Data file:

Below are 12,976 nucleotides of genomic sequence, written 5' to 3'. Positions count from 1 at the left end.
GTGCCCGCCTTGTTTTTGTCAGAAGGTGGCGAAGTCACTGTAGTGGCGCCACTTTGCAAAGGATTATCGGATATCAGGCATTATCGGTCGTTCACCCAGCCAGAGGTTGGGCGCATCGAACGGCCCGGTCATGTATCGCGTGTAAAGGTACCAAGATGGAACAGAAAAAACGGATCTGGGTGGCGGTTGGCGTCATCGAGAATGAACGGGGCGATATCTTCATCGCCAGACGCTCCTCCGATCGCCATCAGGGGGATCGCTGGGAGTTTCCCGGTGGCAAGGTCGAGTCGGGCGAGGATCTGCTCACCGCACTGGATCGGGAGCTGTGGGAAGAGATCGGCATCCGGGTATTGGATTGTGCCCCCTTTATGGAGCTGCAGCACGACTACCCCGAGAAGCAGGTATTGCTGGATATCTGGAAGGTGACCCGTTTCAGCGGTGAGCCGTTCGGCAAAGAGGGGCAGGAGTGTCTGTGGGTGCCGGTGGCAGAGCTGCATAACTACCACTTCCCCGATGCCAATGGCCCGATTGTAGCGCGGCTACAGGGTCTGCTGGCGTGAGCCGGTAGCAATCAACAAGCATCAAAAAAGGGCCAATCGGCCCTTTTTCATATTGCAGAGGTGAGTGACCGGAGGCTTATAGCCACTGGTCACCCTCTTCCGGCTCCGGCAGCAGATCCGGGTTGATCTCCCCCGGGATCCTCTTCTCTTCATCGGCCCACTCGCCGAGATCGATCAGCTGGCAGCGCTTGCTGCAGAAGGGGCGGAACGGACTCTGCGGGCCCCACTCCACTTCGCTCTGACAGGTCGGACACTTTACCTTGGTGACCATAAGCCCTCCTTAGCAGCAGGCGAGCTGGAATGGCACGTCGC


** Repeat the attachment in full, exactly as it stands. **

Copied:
Below are 12,976 nucleotides of genomic sequence, written 5' to 3'. Positions count from 1 at the left end.
GTGCCCGCCTTGTTTTTGTCAGAAGGTGGCGAAGTCACTGTAGTGGCGCCACTTTGCAAAGGATTATCGGATATCAGGCATTATCGGTCGTTCACCCAGCCAGAGGTTGGGCGCATCGAACGGCCCGGTCATGTATCGCGTGTAAAGGTACCAAGATGGAACAGAAAAAACGGATCTGGGTGGCGGTTGGCGTCATCGAGAATGAACGGGGCGATATCTTCATCGCCAGACGCTCCTCCGATCGCCATCAGGGGGATCGCTGGGAGTTTCCCGGTGGCAAGGTCGAGTCGGGCGAGGATCTGCTCACCGCACTGGATCGGGAGCTGTGGGAAGAGATCGGCATCCGGGTATTGGATTGTGCCCCCTTTATGGAGCTGCAGCACGACTACCCCGAGAAGCAGGTATTGCTGGATATCTGGAAGGTGACCCGTTTCAGCGGTGAGCCGTTCGGCAAAGAGGGGCAGGAGTGTCTGTGGGTGCCGGTGGCAGAGCTGCATAACTACCACTTCCCCGATGCCAATGGCCCGATTGTAGCGCGGCTACAGGGTCTGCTGGCGTGAGCCGGTAGCAATCAACAAGCATCAAAAAAGGGCCAATCGGCCCTTTTTCATATTGCAGAGGTGAGTGACCGGAGGCTTATAGCCACTGGTCACCCTCTTCCGGCTCCGGCAGCAGATCCGGGTTGATCTCCCCCGGGATCCTCTTCTCTTCATCGGCCCACTCGCCGAGATCGATCAGCTGGCAGCGCTTGCTGCAGAAGGGGCGGAACGGACTCTGCGGGCCCCACTCCACTTCGCTCTGACAGGTCGGACACTTTACCTTGGTGACCATAAGCCCTCCTTAGCAGCAGGCGAGCTGGAATGGCACGTCGC